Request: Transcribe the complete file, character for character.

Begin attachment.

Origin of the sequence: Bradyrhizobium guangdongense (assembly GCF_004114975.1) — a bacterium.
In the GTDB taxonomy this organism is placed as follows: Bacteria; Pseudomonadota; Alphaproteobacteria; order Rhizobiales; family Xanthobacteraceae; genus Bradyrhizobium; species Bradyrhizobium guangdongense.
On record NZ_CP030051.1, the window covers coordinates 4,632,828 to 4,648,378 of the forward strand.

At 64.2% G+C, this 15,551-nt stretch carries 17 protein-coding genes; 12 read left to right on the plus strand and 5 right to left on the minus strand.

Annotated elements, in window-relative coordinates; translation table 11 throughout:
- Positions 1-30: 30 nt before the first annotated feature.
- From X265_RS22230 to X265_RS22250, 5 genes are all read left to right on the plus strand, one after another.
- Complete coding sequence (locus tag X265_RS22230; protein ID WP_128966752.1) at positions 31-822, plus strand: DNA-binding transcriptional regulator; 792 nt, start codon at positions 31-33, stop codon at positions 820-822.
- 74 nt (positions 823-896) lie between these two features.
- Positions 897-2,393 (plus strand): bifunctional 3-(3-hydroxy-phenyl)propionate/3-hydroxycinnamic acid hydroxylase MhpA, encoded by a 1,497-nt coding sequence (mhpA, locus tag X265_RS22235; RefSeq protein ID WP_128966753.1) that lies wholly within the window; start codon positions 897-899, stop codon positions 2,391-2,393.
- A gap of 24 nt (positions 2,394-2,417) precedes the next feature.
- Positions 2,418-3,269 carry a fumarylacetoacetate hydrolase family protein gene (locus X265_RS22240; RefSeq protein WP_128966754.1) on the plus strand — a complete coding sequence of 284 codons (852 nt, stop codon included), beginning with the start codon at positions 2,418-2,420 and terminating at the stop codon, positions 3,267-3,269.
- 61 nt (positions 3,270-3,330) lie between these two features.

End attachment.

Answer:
Origin of the sequence: Bradyrhizobium guangdongense (assembly GCF_004114975.1) — a bacterium.
In the GTDB taxonomy this organism is placed as follows: Bacteria; Pseudomonadota; Alphaproteobacteria; order Rhizobiales; family Xanthobacteraceae; genus Bradyrhizobium; species Bradyrhizobium guangdongense.
On record NZ_CP030051.1, the window covers coordinates 4,632,828 to 4,648,378 of the forward strand.

At 64.2% G+C, this 15,551-nt stretch carries 17 protein-coding genes; 12 read left to right on the plus strand and 5 right to left on the minus strand.

Annotated elements, in window-relative coordinates; translation table 11 throughout:
- Positions 1-30: 30 nt before the first annotated feature.
- From X265_RS22230 to X265_RS22250, 5 genes are all read left to right on the plus strand, one after another.
- Complete coding sequence (locus tag X265_RS22230; protein ID WP_128966752.1) at positions 31-822, plus strand: DNA-binding transcriptional regulator; 792 nt, start codon at positions 31-33, stop codon at positions 820-822.
- 74 nt (positions 823-896) lie between these two features.
- Positions 897-2,393 (plus strand): bifunctional 3-(3-hydroxy-phenyl)propionate/3-hydroxycinnamic acid hydroxylase MhpA, encoded by a 1,497-nt coding sequence (mhpA, locus tag X265_RS22235; RefSeq protein ID WP_128966753.1) that lies wholly within the window; start codon positions 897-899, stop codon positions 2,391-2,393.
- A gap of 24 nt (positions 2,394-2,417) precedes the next feature.
- Positions 2,418-3,269 carry a fumarylacetoacetate hydrolase family protein gene (locus X265_RS22240; RefSeq protein WP_128966754.1) on the plus strand — a complete coding sequence of 284 codons (852 nt, stop codon included), beginning with the start codon at positions 2,418-2,420 and terminating at the stop codon, positions 3,267-3,269.
- 61 nt (positions 3,270-3,330) lie between these two features.